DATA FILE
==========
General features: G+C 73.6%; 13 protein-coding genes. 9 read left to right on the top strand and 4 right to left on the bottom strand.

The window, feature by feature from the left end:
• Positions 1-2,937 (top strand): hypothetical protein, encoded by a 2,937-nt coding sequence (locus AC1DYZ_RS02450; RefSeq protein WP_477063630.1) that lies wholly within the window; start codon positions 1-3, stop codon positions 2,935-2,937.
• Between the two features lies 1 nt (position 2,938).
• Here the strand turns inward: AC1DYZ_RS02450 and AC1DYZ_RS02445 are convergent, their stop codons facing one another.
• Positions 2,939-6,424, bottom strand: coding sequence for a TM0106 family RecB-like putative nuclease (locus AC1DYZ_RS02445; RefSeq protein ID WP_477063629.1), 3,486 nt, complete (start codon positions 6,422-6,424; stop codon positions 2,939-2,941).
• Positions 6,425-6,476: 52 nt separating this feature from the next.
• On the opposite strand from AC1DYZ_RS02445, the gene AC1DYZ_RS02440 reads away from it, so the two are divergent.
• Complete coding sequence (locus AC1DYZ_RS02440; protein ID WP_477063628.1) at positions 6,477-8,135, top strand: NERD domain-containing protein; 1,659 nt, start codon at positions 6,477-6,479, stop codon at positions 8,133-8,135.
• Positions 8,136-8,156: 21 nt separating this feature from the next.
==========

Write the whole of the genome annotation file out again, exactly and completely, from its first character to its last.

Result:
General features: G+C 73.6%; 13 protein-coding genes. 9 read left to right on the top strand and 4 right to left on the bottom strand.

The window, feature by feature from the left end:
• Positions 1-2,937 (top strand): hypothetical protein, encoded by a 2,937-nt coding sequence (locus AC1DYZ_RS02450; RefSeq protein WP_477063630.1) that lies wholly within the window; start codon positions 1-3, stop codon positions 2,935-2,937.
• Between the two features lies 1 nt (position 2,938).
• Here the strand turns inward: AC1DYZ_RS02450 and AC1DYZ_RS02445 are convergent, their stop codons facing one another.
• Positions 2,939-6,424, bottom strand: coding sequence for a TM0106 family RecB-like putative nuclease (locus AC1DYZ_RS02445; RefSeq protein ID WP_477063629.1), 3,486 nt, complete (start codon positions 6,422-6,424; stop codon positions 2,939-2,941).
• Positions 6,425-6,476: 52 nt separating this feature from the next.
• On the opposite strand from AC1DYZ_RS02445, the gene AC1DYZ_RS02440 reads away from it, so the two are divergent.
• Complete coding sequence (locus AC1DYZ_RS02440; protein ID WP_477063628.1) at positions 6,477-8,135, top strand: NERD domain-containing protein; 1,659 nt, start codon at positions 6,477-6,479, stop codon at positions 8,133-8,135.
• Positions 8,136-8,156: 21 nt separating this feature from the next.